Allen began to figure that out when he got that 1951 Kansas No. 1 plate in the mail from the diner in South Carolina. It had an address sticker on the back of it: Wayne Cattlett of Blacksburg, Va. But Allen grew up in Douglas County — his dad owned Dean’s Books in downtown Lawrence and Allen runs the same store in Topeka — so he knew the Cattlett name came from around here.
He wrote Cattlett, figuring that the license plate originally was his. Correct. But Allen was curious about something: How was it that Cattlett ended up being the first person in line on Jan. 2, 1951 to get those plates?
That was simple, Cattlett said. The courthouse’s janitor was his neighbor. The janitor didn’t have a car, and it was darn cold. So Cattlett gave him a ride so he could open up the courthouse that morning.
“That will get you the first spot in line,” Allen said.
But there was something else on Allen’s mind. He knew that back then license plates were issued in pairs. Whatever happened to the other No. 1? Was it available?
No dice there, Allen was told, even though Cattlett knew right where it was. When he was remodeling his house, he had used it to cover up an old opening in the floor where a heater vent had been. Then he covered it with carpet.
Even a man with as much luck as Allen can’t win ’em all.
Allen has had license plate luck for a good long time. He’s been collecting for 40 years. He started when he was 10 years old, and went to his first convention of the Automobile License Plate Collectors Association when he was 11. He’s been to every one of the group’s conventions — it has about 3,000 members — since he got his driver’s license.
As an 11-year old walking around the convention floor, he accumulated a lot of plates.
“When you are 11 and you see a plate you want, most of them will make you a pretty good deal,” Allen said. “A lot of them were free or really cheap. I came home with a lot of plates.”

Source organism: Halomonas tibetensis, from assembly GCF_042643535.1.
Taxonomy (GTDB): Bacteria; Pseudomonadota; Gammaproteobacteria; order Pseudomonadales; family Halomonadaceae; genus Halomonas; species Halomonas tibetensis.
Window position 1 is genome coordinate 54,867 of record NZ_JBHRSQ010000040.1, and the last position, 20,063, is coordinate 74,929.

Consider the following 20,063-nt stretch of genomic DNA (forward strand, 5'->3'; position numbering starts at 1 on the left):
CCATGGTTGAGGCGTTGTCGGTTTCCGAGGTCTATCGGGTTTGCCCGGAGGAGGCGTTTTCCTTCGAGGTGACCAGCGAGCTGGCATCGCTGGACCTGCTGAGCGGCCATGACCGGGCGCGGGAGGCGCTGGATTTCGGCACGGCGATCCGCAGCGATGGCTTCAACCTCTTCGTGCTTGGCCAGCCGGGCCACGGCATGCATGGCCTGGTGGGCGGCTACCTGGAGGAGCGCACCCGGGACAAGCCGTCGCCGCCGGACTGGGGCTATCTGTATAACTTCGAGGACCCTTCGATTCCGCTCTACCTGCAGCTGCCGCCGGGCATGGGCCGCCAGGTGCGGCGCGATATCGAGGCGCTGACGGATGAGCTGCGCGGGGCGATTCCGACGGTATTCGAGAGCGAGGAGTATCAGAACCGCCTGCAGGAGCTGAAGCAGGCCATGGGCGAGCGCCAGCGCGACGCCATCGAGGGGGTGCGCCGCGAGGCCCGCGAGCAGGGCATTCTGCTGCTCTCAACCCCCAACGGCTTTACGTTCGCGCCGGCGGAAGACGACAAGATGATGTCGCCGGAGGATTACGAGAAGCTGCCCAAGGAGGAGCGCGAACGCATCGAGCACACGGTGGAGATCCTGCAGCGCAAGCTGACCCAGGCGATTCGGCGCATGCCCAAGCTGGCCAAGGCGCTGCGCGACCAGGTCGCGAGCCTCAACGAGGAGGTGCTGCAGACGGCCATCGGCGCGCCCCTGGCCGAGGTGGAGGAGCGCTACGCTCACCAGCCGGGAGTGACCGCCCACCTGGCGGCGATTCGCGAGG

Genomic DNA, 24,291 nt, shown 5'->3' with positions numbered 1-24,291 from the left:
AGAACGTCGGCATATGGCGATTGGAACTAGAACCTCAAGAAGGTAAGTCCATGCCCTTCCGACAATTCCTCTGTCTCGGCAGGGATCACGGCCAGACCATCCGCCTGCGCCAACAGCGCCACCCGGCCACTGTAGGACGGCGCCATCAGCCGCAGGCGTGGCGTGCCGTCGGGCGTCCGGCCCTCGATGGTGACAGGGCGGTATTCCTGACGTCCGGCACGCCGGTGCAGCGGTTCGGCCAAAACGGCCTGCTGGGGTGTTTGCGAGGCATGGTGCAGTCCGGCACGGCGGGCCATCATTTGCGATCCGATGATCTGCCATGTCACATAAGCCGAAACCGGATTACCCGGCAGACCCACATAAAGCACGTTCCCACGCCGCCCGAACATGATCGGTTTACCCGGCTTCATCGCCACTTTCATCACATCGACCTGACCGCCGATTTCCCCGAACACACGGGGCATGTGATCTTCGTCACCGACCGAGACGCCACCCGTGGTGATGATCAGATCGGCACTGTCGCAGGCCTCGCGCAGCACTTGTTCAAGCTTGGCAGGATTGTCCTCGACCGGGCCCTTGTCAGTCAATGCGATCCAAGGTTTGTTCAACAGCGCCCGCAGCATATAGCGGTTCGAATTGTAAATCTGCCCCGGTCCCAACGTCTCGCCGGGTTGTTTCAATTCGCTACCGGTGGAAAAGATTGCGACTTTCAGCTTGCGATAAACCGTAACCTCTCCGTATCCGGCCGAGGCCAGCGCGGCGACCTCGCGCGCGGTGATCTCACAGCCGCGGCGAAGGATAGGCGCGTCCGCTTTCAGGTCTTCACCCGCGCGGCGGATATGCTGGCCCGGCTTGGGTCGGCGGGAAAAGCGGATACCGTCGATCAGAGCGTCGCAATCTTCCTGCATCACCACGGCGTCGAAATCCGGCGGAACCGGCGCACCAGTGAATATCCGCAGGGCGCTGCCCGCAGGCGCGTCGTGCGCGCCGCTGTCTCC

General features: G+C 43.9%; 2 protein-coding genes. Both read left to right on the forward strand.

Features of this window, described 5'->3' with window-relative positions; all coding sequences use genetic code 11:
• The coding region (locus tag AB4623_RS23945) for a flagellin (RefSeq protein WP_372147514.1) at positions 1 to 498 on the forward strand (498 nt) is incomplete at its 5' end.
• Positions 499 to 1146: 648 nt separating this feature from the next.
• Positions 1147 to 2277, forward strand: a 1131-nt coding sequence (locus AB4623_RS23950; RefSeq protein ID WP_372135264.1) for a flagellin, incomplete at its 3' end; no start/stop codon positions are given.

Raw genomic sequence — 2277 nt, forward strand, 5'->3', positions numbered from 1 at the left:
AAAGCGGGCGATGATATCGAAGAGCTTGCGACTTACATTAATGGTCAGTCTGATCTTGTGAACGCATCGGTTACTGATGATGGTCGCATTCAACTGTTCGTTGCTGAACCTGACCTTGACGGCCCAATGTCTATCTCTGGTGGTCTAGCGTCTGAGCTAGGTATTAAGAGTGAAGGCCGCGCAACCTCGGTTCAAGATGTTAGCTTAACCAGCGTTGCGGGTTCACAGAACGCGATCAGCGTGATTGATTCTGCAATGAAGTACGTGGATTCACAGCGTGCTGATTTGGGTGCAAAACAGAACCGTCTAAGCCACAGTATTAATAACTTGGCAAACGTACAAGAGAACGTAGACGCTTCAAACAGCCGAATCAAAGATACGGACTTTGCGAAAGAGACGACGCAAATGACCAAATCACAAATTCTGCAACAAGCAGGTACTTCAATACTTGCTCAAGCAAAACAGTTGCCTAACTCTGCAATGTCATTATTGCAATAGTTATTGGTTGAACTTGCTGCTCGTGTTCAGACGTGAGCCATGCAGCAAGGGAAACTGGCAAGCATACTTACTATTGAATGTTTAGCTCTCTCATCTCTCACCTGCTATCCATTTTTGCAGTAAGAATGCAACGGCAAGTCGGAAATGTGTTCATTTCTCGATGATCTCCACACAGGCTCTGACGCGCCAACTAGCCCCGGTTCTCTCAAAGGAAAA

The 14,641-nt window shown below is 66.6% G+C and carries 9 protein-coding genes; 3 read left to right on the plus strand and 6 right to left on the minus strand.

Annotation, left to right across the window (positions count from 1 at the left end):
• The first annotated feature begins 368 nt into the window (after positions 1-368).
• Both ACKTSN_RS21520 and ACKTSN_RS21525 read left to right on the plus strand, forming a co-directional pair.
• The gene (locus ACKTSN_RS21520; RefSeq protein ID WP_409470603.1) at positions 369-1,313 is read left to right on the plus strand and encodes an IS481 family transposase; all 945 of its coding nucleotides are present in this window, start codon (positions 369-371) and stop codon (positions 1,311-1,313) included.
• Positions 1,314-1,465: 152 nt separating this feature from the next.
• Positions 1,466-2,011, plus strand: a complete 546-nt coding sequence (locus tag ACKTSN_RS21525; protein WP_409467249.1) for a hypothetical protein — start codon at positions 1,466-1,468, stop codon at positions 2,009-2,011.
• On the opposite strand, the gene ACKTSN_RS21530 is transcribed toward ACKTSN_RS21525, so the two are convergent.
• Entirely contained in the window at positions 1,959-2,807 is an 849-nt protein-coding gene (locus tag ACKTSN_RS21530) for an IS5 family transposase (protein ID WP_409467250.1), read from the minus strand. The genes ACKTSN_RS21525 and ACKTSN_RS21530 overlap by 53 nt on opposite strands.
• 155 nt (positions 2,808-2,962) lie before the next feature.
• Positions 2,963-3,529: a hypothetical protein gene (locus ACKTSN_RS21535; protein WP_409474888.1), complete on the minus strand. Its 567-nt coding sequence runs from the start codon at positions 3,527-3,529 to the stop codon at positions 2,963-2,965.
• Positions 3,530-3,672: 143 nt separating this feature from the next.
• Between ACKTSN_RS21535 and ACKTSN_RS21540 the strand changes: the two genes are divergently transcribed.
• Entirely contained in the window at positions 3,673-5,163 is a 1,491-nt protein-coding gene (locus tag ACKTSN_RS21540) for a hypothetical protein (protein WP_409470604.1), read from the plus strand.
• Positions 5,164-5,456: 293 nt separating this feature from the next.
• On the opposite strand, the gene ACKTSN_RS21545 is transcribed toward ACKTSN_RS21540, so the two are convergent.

It has kind of been that way ever since, Allen said. There are a lot of good people in this hobby, he said.
“There are two things that keep me in this hobby: The hunt and the people,” he said.
And he thinks he’ll stay in it for a while too. Yes, there’s probably some piece of technology — a chip or something — that could easily replace the license plate. But Allen doesn’t think that will happen.
People seem to love their pieces of tin too much. Just ask Kansas lawmakers how much flak they caught when they tried to remove the county designations from license plates in the 1980s. The public complained so much that officials abandoned the plan, even though the county sticker on your plate serves no purpose to law enforcement or the state in tracking your vehicle, Allen said.
So, Allen plans to keep collecting, perhaps even getting the 200 or so more plates he still needs to reach his goal of having every type of plate ever made in the state — even though the state keeps adding more.
But there is another reason why Allen can’t quit: The surprises. Like with that 1951 Kansas No. 1 plate. A few years after he got hold of that plate, he received a package containing its twin. The accompanying letter simply said: “Got new carpet.”
Tom Allen is lucky that way in plates and friends. Funny how that works: Folks who hunt for them often are.
— Each Sunday, Lawhorn’s Lawrence focuses on the people, places or past of Lawrence and the surrounding area. If you have a story idea, send it to Chad at email@example.com.